IN RE: THE CARE AND TREATMENT OF MARTIN REDDIG

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Missouri Court of Appeals, Southern District.

IN RE: THE CARE AND TREATMENT OF MARTIN REDDIG, a/k/a MARTIN E. REDDIG, a/k/a MARTIN EDWARD REDDIG, Appellant, v. STATE OF MISSOURI, Respondent.

No. SD34498

Decided: March 28, 2018

Appellant's Attorney: Chelsea R. Mitchell, Columbia, Missouri Respondent'(s) Attorney: Joshua Hawley, Attorney General, and Daniel N. McPherson, Assistant Attorney General, of Jefferson City, Missouri

Martin Reddig (“Reddig”) appeals the trial court's judgment committing him to the custody of the Department of Mental Health (the “DMH”) following a jury finding that he is a sexually violent predator (“SVP”).1 In this appeal, Reddig challenges the judgment in eight points relied on. Finding no merit to these points, we affirm the judgment of the trial court.

Factual and Procedural History

On June 11, 2015, the State filed a petition in the Circuit Court of Camden County seeking a hearing to determine whether Reddig was a SVP. At the time, Reddig was serving a ten-year sentence in the Missouri Department of Corrections (“DOC”), arising out of his 2006 conviction for first-degree child molestation, pursuant to section 566.067.2 After trial on April 21 and 22, 2016, a jury found that Reddig was a SVP, and the trial court entered a judgment and commitment order. Reddig's points on appeal assert different—and inconsistent—standards by which we view the record. Accordingly, we set forth the substantive “facts” in the light most favorable to the verdict, and based on the record at trial.3

Reddig began viewing pornography at age four. In 1994, at age 16, Reddig experienced sexual thoughts about a three-year-old female cousin. He frequently masturbated to those thoughts, and later suggested that he might have acted on those thoughts if he had access to his cousin.

In 1999, Reddig was 21 and living in Arizona. He would check house doors to see if they were unlocked, and by use of this method, “broke into five or six different houses” with the goal of “rap[ing] a child or an adult.” After breaking into one home, he found an 18-year-old woman in her bedroom and tried to rape her at knifepoint. She violently fought Reddig off before he could consummate the rape. She contacted law enforcement, and then directed law enforcement to Reddig when she found him at a bar sometime thereafter. Police found Reddig's fingerprints on both the woman's bedroom door and a knife at the scene. Police questioned Reddig after the woman identified him as her attacker. Reddig falsely reported that “he hadn't done anything, ․ had been at a bar [,] ․ consumed alcohol [and] had gone home and gone to sleep[,]” and “the charges were dropped.”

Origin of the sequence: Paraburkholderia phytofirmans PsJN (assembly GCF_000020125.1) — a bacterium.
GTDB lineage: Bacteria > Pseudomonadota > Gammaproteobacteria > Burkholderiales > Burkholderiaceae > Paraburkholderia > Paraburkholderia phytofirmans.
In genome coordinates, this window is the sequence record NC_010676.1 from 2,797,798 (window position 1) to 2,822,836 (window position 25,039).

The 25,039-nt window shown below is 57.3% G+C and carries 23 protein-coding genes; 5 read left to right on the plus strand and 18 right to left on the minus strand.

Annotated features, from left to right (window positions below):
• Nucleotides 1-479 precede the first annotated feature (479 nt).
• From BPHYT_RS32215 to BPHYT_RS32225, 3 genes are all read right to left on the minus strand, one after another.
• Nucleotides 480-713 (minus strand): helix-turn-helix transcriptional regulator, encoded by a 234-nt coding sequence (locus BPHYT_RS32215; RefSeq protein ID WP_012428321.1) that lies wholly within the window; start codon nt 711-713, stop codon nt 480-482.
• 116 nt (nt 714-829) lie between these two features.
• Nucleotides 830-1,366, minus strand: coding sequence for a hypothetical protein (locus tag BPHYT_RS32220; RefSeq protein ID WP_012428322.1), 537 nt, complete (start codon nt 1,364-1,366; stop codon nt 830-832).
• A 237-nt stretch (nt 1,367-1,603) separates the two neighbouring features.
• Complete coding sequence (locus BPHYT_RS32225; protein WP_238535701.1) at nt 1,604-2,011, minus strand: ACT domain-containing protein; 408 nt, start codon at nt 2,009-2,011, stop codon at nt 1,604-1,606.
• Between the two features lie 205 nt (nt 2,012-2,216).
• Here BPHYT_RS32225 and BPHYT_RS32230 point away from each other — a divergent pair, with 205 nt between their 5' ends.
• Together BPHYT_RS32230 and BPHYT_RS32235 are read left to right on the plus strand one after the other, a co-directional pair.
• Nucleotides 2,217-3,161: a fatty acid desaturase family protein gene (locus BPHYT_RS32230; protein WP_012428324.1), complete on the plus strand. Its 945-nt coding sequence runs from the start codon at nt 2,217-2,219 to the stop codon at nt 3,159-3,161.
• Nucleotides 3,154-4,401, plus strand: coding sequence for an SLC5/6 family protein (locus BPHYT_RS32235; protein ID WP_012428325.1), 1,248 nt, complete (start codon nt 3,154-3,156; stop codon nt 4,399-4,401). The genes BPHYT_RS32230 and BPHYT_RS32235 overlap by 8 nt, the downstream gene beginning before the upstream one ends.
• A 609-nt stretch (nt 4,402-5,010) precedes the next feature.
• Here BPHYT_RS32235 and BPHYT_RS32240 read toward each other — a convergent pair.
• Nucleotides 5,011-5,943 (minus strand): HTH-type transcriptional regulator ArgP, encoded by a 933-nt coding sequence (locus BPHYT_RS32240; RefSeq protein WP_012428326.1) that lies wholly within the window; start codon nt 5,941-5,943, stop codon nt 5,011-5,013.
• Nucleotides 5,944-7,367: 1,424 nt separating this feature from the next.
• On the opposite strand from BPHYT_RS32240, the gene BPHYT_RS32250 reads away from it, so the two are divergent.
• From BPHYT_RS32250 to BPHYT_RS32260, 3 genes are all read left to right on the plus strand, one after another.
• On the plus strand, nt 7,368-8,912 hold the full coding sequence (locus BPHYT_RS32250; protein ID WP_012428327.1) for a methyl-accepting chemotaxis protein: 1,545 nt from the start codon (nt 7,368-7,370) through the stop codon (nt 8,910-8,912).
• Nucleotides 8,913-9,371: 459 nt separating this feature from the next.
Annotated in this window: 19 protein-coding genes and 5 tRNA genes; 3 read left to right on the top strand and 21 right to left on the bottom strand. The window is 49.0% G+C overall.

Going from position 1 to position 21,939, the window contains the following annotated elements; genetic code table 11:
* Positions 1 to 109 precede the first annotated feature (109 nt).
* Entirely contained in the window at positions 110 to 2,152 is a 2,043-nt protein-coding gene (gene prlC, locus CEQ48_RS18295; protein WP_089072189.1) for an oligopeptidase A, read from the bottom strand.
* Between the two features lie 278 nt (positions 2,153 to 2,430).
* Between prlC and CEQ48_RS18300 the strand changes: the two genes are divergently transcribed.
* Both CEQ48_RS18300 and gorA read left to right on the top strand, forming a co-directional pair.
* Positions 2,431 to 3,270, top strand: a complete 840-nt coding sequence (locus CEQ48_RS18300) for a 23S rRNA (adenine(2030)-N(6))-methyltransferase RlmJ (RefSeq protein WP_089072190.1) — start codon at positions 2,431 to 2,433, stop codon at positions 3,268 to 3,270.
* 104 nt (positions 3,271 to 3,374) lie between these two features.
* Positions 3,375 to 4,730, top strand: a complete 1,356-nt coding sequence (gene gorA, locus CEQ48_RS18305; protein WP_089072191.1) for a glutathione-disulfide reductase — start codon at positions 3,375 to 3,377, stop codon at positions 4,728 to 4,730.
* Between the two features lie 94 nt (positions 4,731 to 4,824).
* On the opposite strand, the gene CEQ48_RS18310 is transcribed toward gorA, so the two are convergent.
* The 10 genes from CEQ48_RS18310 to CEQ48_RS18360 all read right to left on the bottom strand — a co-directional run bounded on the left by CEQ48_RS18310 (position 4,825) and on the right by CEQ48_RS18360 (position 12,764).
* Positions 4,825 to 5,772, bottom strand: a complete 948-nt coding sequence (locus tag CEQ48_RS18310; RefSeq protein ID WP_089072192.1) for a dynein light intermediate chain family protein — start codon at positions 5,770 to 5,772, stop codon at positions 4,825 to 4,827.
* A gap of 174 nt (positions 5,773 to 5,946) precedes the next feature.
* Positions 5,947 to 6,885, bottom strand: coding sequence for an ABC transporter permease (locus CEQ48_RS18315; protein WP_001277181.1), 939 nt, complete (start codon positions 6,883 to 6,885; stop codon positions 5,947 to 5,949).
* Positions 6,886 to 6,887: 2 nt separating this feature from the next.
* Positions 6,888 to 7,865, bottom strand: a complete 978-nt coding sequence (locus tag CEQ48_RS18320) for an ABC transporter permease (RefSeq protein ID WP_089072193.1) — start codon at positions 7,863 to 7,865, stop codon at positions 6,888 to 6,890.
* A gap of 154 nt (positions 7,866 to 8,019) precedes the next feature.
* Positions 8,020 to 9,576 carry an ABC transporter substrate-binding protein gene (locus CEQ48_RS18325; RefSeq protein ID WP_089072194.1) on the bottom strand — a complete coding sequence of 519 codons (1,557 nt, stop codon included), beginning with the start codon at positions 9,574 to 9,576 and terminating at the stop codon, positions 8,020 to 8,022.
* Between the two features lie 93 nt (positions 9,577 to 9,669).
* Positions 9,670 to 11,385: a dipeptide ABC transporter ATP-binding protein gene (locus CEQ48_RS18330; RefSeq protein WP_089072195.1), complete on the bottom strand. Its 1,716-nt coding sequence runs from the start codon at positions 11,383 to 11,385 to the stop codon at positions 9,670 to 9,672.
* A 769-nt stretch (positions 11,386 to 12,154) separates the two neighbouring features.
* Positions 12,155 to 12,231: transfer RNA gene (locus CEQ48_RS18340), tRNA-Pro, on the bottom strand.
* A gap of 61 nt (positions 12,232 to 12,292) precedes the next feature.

Reddig viewed child pornography “countless times” between 2000 and 2001. The child victims in these pornographic materials were between four and twelve years old at the times they were depicted.

In 2002, while living in Joplin, Reddig married a woman with a four-year-old daughter. Reddig sodomized the four year old, by digital and genital penetration, on multiple occasions. In February of that year, the four year old reported the abuse, and the authorities were contacted. Reddig was arrested. When confronted with the allegations, he falsely denied them. The charges were thereafter dropped.

In 2006, while living in Camden County, Reddig was in a relationship with an older woman,4 who had an adult daughter and three young granddaughters, ages four and three. Reddig described the “grooming” behaviors he engaged in with the children's mother to ensure that he had sexual access to the victims. He encouraged the children's mother to get an evening job, and then volunteered to babysit the children. When Reddig took over the babysitting duties, he gave the children baths. Reddig spent a long time washing the girls' genital areas, and would penetrate their genitals with his finger on multiple occasions. Reddig estimated he did this with all three girls more than fifty times over a six-month period. Reddig masturbated to the thought of molesting the girls both before and after he committed the acts. Reddig pled guilty to molesting one of the three granddaughters and was sent to prison.